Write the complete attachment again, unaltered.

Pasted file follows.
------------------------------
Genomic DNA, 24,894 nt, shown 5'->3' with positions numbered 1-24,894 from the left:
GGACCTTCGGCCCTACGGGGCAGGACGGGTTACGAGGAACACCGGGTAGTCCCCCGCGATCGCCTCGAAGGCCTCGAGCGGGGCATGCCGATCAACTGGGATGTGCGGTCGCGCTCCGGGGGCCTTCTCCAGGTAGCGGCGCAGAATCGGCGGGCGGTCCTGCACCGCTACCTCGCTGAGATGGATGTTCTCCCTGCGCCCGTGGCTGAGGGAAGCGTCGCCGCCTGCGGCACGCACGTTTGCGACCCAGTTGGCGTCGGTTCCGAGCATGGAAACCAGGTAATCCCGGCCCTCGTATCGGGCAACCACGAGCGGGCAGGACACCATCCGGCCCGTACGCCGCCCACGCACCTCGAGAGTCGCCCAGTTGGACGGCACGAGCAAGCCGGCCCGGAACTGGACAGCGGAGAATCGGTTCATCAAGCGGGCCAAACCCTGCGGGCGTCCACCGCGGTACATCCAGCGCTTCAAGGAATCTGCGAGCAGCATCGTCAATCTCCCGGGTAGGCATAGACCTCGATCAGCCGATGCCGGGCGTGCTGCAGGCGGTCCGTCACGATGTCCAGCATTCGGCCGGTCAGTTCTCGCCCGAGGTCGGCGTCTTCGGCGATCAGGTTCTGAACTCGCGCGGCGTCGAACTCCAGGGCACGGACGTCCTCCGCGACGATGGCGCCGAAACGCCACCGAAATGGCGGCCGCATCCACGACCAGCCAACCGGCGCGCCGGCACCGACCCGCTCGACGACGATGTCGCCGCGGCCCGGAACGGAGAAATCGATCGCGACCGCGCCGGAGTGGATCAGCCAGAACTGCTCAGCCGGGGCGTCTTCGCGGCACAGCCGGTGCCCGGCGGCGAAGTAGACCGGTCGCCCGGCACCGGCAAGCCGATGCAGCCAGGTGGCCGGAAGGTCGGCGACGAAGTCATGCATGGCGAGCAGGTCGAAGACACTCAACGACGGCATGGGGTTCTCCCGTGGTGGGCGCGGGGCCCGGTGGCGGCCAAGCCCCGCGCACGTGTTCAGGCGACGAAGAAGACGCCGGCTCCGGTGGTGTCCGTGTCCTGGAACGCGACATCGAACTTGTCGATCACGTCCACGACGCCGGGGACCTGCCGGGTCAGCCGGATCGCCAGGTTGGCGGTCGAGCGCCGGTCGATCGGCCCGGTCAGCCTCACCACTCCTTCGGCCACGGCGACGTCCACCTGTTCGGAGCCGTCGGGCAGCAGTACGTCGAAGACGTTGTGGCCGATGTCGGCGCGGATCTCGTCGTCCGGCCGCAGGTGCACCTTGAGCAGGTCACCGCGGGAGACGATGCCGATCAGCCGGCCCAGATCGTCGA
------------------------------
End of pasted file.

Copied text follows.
Genomic DNA, 24,894 nt, shown 5'->3' with positions numbered 1-24,894 from the left:
GGACCTTCGGCCCTACGGGGCAGGACGGGTTACGAGGAACACCGGGTAGTCCCCCGCGATCGCCTCGAAGGCCTCGAGCGGGGCATGCCGATCAACTGGGATGTGCGGTCGCGCTCCGGGGGCCTTCTCCAGGTAGCGGCGCAGAATCGGCGGGCGGTCCTGCACCGCTACCTCGCTGAGATGGATGTTCTCCCTGCGCCCGTGGCTGAGGGAAGCGTCGCCGCCTGCGGCACGCACGTTTGCGACCCAGTTGGCGTCGGTTCCGAGCATGGAAACCAGGTAATCCCGGCCCTCGTATCGGGCAACCACGAGCGGGCAGGACACCATCCGGCCCGTACGCCGCCCACGCACCTCGAGAGTCGCCCAGTTGGACGGCACGAGCAAGCCGGCCCGGAACTGGACAGCGGAGAATCGGTTCATCAAGCGGGCCAAACCCTGCGGGCGTCCACCGCGGTACATCCAGCGCTTCAAGGAATCTGCGAGCAGCATCGTCAATCTCCCGGGTAGGCATAGACCTCGATCAGCCGATGCCGGGCGTGCTGCAGGCGGTCCGTCACGATGTCCAGCATTCGGCCGGTCAGTTCTCGCCCGAGGTCGGCGTCTTCGGCGATCAGGTTCTGAACTCGCGCGGCGTCGAACTCCAGGGCACGGACGTCCTCCGCGACGATGGCGCCGAAACGCCACCGAAATGGCGGCCGCATCCACGACCAGCCAACCGGCGCGCCGGCACCGACCCGCTCGACGACGATGTCGCCGCGGCCCGGAACGGAGAAATCGATCGCGACCGCGCCGGAGTGGATCAGCCAGAACTGCTCAGCCGGGGCGTCTTCGCGGCACAGCCGGTGCCCGGCGGCGAAGTAGACCGGTCGCCCGGCACCGGCAAGCCGATGCAGCCAGGTGGCCGGAAGGTCGGCGACGAAGTCATGCATGGCGAGCAGGTCGAAGACACTCAACGACGGCATGGGGTTCTCCCGTGGTGGGCGCGGGGCCCGGTGGCGGCCAAGCCCCGCGCACGTGTTCAGGCGACGAAGAAGACGCCGGCTCCGGTGGTGTCCGTGTCCTGGAACGCGACATCGAACTTGTCGATCACGTCCACGACGCCGGGGACCTGCCGGGTCAGCCGGATCGCCAGGTTGGCGGTCGAGCGCCGGTCGATCGGCCCGGTCAGCCTCACCACTCCTTCGGCCACGGCGACGTCCACCTGTTCGGAGCCGTCGGGCAGCAGTACGTCGAAGACGTTGTGGCCGATGTCGGCGCGGATCTCGTCGTCCGGCCGCAGGTGCACCTTGAGCAGGTCACCGCGGGAGACGATGCCGATCAGCCGGCCCAGATCGTCGA